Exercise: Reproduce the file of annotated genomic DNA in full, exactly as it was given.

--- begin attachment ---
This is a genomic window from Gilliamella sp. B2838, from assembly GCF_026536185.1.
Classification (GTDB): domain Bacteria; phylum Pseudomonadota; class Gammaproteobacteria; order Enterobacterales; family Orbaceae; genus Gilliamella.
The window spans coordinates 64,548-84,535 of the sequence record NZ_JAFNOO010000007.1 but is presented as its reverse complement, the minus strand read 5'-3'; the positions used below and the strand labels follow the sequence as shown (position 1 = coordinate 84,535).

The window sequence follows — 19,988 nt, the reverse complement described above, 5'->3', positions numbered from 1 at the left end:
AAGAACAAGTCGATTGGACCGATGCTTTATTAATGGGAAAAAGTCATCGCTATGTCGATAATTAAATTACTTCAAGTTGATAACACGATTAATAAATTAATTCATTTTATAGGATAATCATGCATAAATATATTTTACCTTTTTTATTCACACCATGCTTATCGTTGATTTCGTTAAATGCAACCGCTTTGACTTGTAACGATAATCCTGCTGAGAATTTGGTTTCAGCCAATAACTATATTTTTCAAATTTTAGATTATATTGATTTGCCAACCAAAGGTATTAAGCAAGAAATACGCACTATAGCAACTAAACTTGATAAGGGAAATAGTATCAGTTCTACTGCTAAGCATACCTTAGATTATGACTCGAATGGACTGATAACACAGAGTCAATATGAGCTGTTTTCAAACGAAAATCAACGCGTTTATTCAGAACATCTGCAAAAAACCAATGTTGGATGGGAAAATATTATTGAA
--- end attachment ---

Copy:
This is a genomic window from Gilliamella sp. B2838, from assembly GCF_026536185.1.
Classification (GTDB): domain Bacteria; phylum Pseudomonadota; class Gammaproteobacteria; order Enterobacterales; family Orbaceae; genus Gilliamella.
The window spans coordinates 64,548-84,535 of the sequence record NZ_JAFNOO010000007.1 but is presented as its reverse complement, the minus strand read 5'-3'; the positions used below and the strand labels follow the sequence as shown (position 1 = coordinate 84,535).

The window sequence follows — 19,988 nt, the reverse complement described above, 5'->3', positions numbered from 1 at the left end:
AAGAACAAGTCGATTGGACCGATGCTTTATTAATGGGAAAAAGTCATCGCTATGTCGATAATTAAATTACTTCAAGTTGATAACACGATTAATAAATTAATTCATTTTATAGGATAATCATGCATAAATATATTTTACCTTTTTTATTCACACCATGCTTATCGTTGATTTCGTTAAATGCAACCGCTTTGACTTGTAACGATAATCCTGCTGAGAATTTGGTTTCAGCCAATAACTATATTTTTCAAATTTTAGATTATATTGATTTGCCAACCAAAGGTATTAAGCAAGAAATACGCACTATAGCAACTAAACTTGATAAGGGAAATAGTATCAGTTCTACTGCTAAGCATACCTTAGATTATGACTCGAATGGACTGATAACACAGAGTCAATATGAGCTGTTTTCAAACGAAAATCAACGCGTTTATTCAGAACATCTGCAAAAAACCAATGTTGGATGGGAAAATATTATTGAA